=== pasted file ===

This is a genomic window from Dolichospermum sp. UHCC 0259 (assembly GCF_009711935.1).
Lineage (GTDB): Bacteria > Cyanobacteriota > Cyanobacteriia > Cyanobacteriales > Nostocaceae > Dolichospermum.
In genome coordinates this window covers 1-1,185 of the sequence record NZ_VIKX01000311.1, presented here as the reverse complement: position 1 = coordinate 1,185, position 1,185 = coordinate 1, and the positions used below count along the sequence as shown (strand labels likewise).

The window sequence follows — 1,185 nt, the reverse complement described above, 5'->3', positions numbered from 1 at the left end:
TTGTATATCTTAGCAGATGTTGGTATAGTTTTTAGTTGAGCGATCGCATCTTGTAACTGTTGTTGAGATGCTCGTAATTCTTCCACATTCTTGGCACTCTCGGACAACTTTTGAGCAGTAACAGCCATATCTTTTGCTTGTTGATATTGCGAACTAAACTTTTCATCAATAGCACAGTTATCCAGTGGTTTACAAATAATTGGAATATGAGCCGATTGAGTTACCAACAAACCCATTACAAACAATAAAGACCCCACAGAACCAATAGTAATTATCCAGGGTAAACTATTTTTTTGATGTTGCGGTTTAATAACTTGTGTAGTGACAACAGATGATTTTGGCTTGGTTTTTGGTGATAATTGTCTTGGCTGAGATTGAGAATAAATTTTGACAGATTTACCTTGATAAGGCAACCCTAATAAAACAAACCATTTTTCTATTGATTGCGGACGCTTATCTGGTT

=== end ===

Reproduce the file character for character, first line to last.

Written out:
This is a genomic window from Dolichospermum sp. UHCC 0259 (assembly GCF_009711935.1).
Lineage (GTDB): Bacteria > Cyanobacteriota > Cyanobacteriia > Cyanobacteriales > Nostocaceae > Dolichospermum.
In genome coordinates this window covers 1-1,185 of the sequence record NZ_VIKX01000311.1, presented here as the reverse complement: position 1 = coordinate 1,185, position 1,185 = coordinate 1, and the positions used below count along the sequence as shown (strand labels likewise).

The window sequence follows — 1,185 nt, the reverse complement described above, 5'->3', positions numbered from 1 at the left end:
TTGTATATCTTAGCAGATGTTGGTATAGTTTTTAGTTGAGCGATCGCATCTTGTAACTGTTGTTGAGATGCTCGTAATTCTTCCACATTCTTGGCACTCTCGGACAACTTTTGAGCAGTAACAGCCATATCTTTTGCTTGTTGATATTGCGAACTAAACTTTTCATCAATAGCACAGTTATCCAGTGGTTTACAAATAATTGGAATATGAGCCGATTGAGTTACCAACAAACCCATTACAAACAATAAAGACCCCACAGAACCAATAGTAATTATCCAGGGTAAACTATTTTTTTGATGTTGCGGTTTAATAACTTGTGTAGTGACAACAGATGATTTTGGCTTGGTTTTTGGTGATAATTGTCTTGGCTGAGATTGAGAATAAATTTTGACAGATTTACCTTGATAAGGCAACCCTAATAAAACAAACCATTTTTCTATTGATTGCGGACGCTTATCTGGTT